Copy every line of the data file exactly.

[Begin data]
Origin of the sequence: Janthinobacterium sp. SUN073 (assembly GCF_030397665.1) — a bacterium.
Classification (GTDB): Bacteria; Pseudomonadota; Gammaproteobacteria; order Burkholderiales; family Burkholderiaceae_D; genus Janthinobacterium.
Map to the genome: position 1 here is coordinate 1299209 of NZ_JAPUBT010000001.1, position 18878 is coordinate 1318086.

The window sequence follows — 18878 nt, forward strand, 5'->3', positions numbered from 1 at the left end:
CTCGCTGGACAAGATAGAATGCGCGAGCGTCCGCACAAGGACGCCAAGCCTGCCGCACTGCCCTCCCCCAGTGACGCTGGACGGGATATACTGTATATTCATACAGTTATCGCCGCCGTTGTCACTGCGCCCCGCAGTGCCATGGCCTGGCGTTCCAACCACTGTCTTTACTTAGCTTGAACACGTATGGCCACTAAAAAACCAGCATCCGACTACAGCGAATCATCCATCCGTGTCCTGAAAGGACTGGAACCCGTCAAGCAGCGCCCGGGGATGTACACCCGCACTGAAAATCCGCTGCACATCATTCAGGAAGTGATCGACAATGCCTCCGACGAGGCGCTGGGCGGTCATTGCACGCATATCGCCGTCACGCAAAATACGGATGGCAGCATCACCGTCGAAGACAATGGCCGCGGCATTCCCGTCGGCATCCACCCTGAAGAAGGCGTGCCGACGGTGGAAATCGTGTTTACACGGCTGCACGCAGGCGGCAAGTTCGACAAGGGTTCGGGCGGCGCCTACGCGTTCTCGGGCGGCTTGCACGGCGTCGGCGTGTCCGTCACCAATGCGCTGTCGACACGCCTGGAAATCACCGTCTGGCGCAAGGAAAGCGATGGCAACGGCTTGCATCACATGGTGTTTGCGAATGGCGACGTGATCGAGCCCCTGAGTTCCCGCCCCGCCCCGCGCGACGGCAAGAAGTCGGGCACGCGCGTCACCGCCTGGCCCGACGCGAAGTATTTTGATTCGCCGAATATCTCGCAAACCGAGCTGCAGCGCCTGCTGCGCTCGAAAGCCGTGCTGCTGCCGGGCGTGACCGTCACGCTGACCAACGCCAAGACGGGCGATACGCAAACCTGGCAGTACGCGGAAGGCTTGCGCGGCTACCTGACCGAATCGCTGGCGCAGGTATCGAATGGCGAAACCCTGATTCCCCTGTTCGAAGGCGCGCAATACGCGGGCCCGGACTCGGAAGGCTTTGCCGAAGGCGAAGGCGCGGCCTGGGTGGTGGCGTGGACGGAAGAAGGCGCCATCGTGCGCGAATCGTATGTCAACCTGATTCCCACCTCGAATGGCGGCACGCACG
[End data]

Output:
Origin of the sequence: Janthinobacterium sp. SUN073 (assembly GCF_030397665.1) — a bacterium.
Classification (GTDB): Bacteria; Pseudomonadota; Gammaproteobacteria; order Burkholderiales; family Burkholderiaceae_D; genus Janthinobacterium.
Map to the genome: position 1 here is coordinate 1299209 of NZ_JAPUBT010000001.1, position 18878 is coordinate 1318086.

The window sequence follows — 18878 nt, forward strand, 5'->3', positions numbered from 1 at the left end:
CTCGCTGGACAAGATAGAATGCGCGAGCGTCCGCACAAGGACGCCAAGCCTGCCGCACTGCCCTCCCCCAGTGACGCTGGACGGGATATACTGTATATTCATACAGTTATCGCCGCCGTTGTCACTGCGCCCCGCAGTGCCATGGCCTGGCGTTCCAACCACTGTCTTTACTTAGCTTGAACACGTATGGCCACTAAAAAACCAGCATCCGACTACAGCGAATCATCCATCCGTGTCCTGAAAGGACTGGAACCCGTCAAGCAGCGCCCGGGGATGTACACCCGCACTGAAAATCCGCTGCACATCATTCAGGAAGTGATCGACAATGCCTCCGACGAGGCGCTGGGCGGTCATTGCACGCATATCGCCGTCACGCAAAATACGGATGGCAGCATCACCGTCGAAGACAATGGCCGCGGCATTCCCGTCGGCATCCACCCTGAAGAAGGCGTGCCGACGGTGGAAATCGTGTTTACACGGCTGCACGCAGGCGGCAAGTTCGACAAGGGTTCGGGCGGCGCCTACGCGTTCTCGGGCGGCTTGCACGGCGTCGGCGTGTCCGTCACCAATGCGCTGTCGACACGCCTGGAAATCACCGTCTGGCGCAAGGAAAGCGATGGCAACGGCTTGCATCACATGGTGTTTGCGAATGGCGACGTGATCGAGCCCCTGAGTTCCCGCCCCGCCCCGCGCGACGGCAAGAAGTCGGGCACGCGCGTCACCGCCTGGCCCGACGCGAAGTATTTTGATTCGCCGAATATCTCGCAAACCGAGCTGCAGCGCCTGCTGCGCTCGAAAGCCGTGCTGCTGCCGGGCGTGACCGTCACGCTGACCAACGCCAAGACGGGCGATACGCAAACCTGGCAGTACGCGGAAGGCTTGCGCGGCTACCTGACCGAATCGCTGGCGCAGGTATCGAATGGCGAAACCCTGATTCCCCTGTTCGAAGGCGCGCAATACGCGGGCCCGGACTCGGAAGGCTTTGCCGAAGGCGAAGGCGCGGCCTGGGTGGTGGCGTGGACGGAAGAAGGCGCCATCGTGCGCGAATCGTATGTCAACCTGATTCCCACCTCGAATGGCGGCACGCACG